The concept of a metabolic syndrome (MetS; insulin resistance syndrome) has had great intellectual impact in medicine because it suggests that a broad and seemingly disparate set of conditions of overweight, hypertension, atherogenic dyslipidemia (high triglycerides and small dense-LDL-C and low HDL-C) have a common origin. The underlying factor is likely insulin resistance, simultaneously a feature of the diabetic or pre-diabetic state. Recent papers in this journal and others have raised the question as to whether the concept is really useful for the clinician (13). That is, would characterization of multiple markers as a syndrome lead to any different treatment than the sum of the treatments for each individual risk indicator?
The observation that traditional and emerging markers of MetS are precisely those that are targeted by carbohydrate restriction provides evidence for the appropriateness of the designation syndrome and suggests, as well, a unique method of treatment (14). Thus, there are many ways to treat obesity but none are as effective as carbohydrate restriction at improving triglycerides. Known since the fifties (15) this is probably the most robust response to any dietary intervention, Similarly, there are several pharmacologic approaches to raising HDL-C or improving hypertension but few target the other markers. In addition, low-fat diets tend to lower HDL-C and, in any case, seem to require weight loss for beneficial effects whereas carbohydrate restriction does not. Carbohydrate restriction is also of obvious value in improvement of glycemic and insulin responses which are frequently exacerbated by low-fat diets.
That the collection of markers is improved by a single type of intervention argues for the existence of a common (carbohydrate-sensitive) mechanism and suggests for the physician that treating any one marker by reducing carbohydrate has the potential to prevent the onset of others which may not be evident at the moment. This hypothesis was tested in a prospective study in which forty overweight subjects with atherogenic dyslipidemia were randomly assigned to dietary interventions restricted in fat (low fat diet, LFD) or carbohydrate (carbohydrate-restricted diet, CRD). Subjects consuming the CRD had improved glycemic control and insulin sensitivity, greater reductions in weight and adiposity and improvements in several inflammatory markers(16).
CASE STUDY – METABOLIC SYNDROME
L.G. is a 48 y/o Caucasian male with MetS. He was taking no medications and was started on a carbohydrate-restricted diet (<20 grams/day) and followed every 1-2 months to reinforce adherence for a 12 month period. No medication was instituted. Results were as follows:
|serum triglyceride (mg/dL)||473||218|
|blood glucose (mg/dL)||117||92|
|blood pressure (mm/Hg)||128/81||125/80|
PRACTICAL CONSIDERATIONS – WHAT TO EAT
Implementation of low carbohydrate diets is complicated by the lack of clear definitions. Many studies show benefits proportional to the reduction in carbohydrate but there also appears to be a threshold effect reflected in the recommendation for very low carbohydrate diets, the so-called induction period of popular diets such as the Atkins Diet. Table 1 lists definitions which would probably be accepted by most workers in low carbohydrate diets.
Carbohydrate-restricted diets do not generally specify what the carbohydrate is to be replaced with leading critics to characterize them as high-fat or high-protein. LaRosa was the first of several researchers to show that in practice, many dieters simply reduce calories by removing carbohydrates without replacement (17). Protein in the diet generally tends to be relatively stable and the key question is the relative amounts of fat and carbohydrate. According to the rationale for carbohydrate restriction, where glucose and insulin are control elements, fat is expected to play a relatively passive role and specific recommendations to reduce fat are unnecessary. Undesirable effects of high fat are seen only under conditions where carbohydrate is moderate to high and, in any case, substitution of carbohydrate for fat is almost always deleterious (18).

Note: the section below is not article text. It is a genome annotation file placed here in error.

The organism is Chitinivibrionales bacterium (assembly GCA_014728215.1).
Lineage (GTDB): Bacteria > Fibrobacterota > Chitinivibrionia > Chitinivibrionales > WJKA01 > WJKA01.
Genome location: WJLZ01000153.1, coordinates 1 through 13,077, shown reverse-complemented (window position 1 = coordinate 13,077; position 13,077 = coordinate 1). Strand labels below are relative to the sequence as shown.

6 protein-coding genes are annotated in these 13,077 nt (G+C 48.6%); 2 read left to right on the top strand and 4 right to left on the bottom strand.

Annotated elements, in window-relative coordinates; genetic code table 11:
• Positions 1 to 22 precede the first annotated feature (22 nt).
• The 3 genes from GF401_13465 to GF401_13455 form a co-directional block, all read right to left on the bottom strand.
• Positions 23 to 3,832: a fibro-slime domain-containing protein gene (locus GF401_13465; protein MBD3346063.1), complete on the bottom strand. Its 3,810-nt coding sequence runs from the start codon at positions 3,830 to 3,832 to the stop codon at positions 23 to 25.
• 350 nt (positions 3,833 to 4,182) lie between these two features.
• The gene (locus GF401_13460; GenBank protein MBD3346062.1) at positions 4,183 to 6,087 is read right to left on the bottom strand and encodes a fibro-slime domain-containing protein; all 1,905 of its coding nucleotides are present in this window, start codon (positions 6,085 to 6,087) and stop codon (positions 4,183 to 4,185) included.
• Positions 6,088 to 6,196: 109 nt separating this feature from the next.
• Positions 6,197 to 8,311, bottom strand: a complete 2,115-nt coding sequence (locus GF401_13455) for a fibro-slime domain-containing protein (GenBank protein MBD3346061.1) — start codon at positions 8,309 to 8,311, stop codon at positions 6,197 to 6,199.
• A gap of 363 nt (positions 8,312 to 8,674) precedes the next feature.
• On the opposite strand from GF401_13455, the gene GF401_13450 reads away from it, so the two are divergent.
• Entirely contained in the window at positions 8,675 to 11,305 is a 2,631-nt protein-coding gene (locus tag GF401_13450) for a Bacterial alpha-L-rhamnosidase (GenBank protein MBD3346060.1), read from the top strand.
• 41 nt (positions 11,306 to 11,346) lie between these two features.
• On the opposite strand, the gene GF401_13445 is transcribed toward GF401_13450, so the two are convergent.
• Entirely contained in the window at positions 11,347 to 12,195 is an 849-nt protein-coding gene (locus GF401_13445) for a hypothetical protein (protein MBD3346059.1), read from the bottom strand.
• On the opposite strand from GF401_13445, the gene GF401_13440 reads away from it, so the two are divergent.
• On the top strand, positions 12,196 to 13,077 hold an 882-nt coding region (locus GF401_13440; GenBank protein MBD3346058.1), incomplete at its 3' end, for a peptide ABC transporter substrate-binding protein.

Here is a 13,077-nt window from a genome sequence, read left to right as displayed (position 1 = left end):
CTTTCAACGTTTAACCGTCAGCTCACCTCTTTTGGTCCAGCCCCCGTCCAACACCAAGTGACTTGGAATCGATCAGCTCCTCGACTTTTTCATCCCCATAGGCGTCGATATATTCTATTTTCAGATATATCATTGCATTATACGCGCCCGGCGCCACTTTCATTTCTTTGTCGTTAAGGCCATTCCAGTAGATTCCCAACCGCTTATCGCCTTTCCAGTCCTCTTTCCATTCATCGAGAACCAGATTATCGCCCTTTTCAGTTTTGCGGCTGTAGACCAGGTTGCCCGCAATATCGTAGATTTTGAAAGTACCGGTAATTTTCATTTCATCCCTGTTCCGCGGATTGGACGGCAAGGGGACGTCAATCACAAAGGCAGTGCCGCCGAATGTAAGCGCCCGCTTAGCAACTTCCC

A survey of an online support group, the Active-Low Carber Forums showed, perhaps surprisingly, that the major change for dieters was increase in the consumption of non-starchy vegetables (19). Low-carbohydrate diets may in some sense be characterized as high-vegetable diets. Finally, although critics of low carbohydrate diets point to limited choices, there are now thousands of recipes and strategies on the Internet, the most comprehensive is probably the site at About.com (http://lowcarbdiets.about.com/).
PRACTICAL CONSIDERATIONS – EXERCISE
Exercise clearly enhances the proportion of fat loss, especially if the exercise involves resistance training. The combination of resistance training and diet has been investigated in two studies which both showed that men and women who consumed a low carbohydrate diet while performing resistance training 3 times per week had the greatest decreases in percent body fat (20).
PRACTICAL CONSIDERATIONS – COMPLIANCE
Side effects and, conversely, the ability to realize therapeutic goals strongly affect adherence to any intervention but compliance with a diet is largely separate from the efficacy of the diet itself and depends on the motivation, external support and the overall features of the patient-physician interaction. Low-carbohydrate diets attain at least as high a degree of compliance as low fat diets in experimental trials but such experiments may not offer the full potential for patient support.
The internet provides opportunity for support of people attempting to follow a low carbohydrate diet. The Active-Low Carber Forums (http://forum.lowcarber.org/ ) as of September, 2008 had more than 110, 000 members. The forums and similar support groups specifically targeting people with diabetes offer support and suggestions for implementing dietary plans. The widespread use of glucometers suggests that people with diabetes my have a unique opportunity to participate in their own medical nutrition therapy. Education and support from physicians will be most successful in patients who are able to discover for themselves which foods or combinations of food will allow good glycemic control.
In treating patients already receiving medication, physicians may need training in the use of low-carbohydrate diets but the literature and case studies are consistent with the intuitive value of such diets.